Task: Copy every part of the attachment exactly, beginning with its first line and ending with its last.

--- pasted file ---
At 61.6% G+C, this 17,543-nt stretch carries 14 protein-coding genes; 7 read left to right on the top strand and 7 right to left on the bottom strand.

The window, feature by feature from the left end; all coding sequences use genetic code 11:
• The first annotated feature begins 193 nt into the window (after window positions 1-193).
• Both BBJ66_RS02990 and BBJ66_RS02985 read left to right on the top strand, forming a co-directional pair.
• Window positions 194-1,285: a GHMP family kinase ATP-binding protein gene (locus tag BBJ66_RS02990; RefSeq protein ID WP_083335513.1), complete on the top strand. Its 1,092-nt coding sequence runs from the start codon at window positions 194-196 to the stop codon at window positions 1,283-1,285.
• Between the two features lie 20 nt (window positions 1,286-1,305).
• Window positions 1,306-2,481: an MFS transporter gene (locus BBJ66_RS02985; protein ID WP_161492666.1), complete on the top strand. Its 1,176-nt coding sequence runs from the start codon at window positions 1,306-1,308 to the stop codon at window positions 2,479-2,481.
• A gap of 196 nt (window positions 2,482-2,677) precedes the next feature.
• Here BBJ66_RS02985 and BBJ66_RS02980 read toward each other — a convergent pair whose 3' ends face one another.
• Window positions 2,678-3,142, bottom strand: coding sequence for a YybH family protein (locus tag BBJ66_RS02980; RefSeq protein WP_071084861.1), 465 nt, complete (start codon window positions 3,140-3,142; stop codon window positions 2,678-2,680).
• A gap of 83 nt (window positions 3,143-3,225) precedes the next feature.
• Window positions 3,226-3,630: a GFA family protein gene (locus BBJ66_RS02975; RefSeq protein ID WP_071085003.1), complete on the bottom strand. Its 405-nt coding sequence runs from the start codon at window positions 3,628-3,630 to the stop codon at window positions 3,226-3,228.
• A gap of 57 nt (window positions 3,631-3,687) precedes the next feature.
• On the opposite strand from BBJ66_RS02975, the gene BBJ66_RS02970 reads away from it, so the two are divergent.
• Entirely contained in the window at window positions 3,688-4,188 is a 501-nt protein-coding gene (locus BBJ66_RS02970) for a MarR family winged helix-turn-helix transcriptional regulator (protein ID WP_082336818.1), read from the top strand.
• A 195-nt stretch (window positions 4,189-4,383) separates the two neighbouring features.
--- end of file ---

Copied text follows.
At 61.6% G+C, this 17,543-nt stretch carries 14 protein-coding genes; 7 read left to right on the top strand and 7 right to left on the bottom strand.

The window, feature by feature from the left end; all coding sequences use genetic code 11:
• The first annotated feature begins 193 nt into the window (after window positions 1-193).
• Both BBJ66_RS02990 and BBJ66_RS02985 read left to right on the top strand, forming a co-directional pair.
• Window positions 194-1,285: a GHMP family kinase ATP-binding protein gene (locus tag BBJ66_RS02990; RefSeq protein ID WP_083335513.1), complete on the top strand. Its 1,092-nt coding sequence runs from the start codon at window positions 194-196 to the stop codon at window positions 1,283-1,285.
• Between the two features lie 20 nt (window positions 1,286-1,305).
• Window positions 1,306-2,481: an MFS transporter gene (locus BBJ66_RS02985; protein ID WP_161492666.1), complete on the top strand. Its 1,176-nt coding sequence runs from the start codon at window positions 1,306-1,308 to the stop codon at window positions 2,479-2,481.
• A gap of 196 nt (window positions 2,482-2,677) precedes the next feature.
• Here BBJ66_RS02985 and BBJ66_RS02980 read toward each other — a convergent pair whose 3' ends face one another.
• Window positions 2,678-3,142, bottom strand: coding sequence for a YybH family protein (locus tag BBJ66_RS02980; RefSeq protein WP_071084861.1), 465 nt, complete (start codon window positions 3,140-3,142; stop codon window positions 2,678-2,680).
• A gap of 83 nt (window positions 3,143-3,225) precedes the next feature.
• Window positions 3,226-3,630: a GFA family protein gene (locus BBJ66_RS02975; RefSeq protein ID WP_071085003.1), complete on the bottom strand. Its 405-nt coding sequence runs from the start codon at window positions 3,628-3,630 to the stop codon at window positions 3,226-3,228.
• A gap of 57 nt (window positions 3,631-3,687) precedes the next feature.
• On the opposite strand from BBJ66_RS02975, the gene BBJ66_RS02970 reads away from it, so the two are divergent.
• Entirely contained in the window at window positions 3,688-4,188 is a 501-nt protein-coding gene (locus BBJ66_RS02970) for a MarR family winged helix-turn-helix transcriptional regulator (protein ID WP_082336818.1), read from the top strand.
• A 195-nt stretch (window positions 4,189-4,383) separates the two neighbouring features.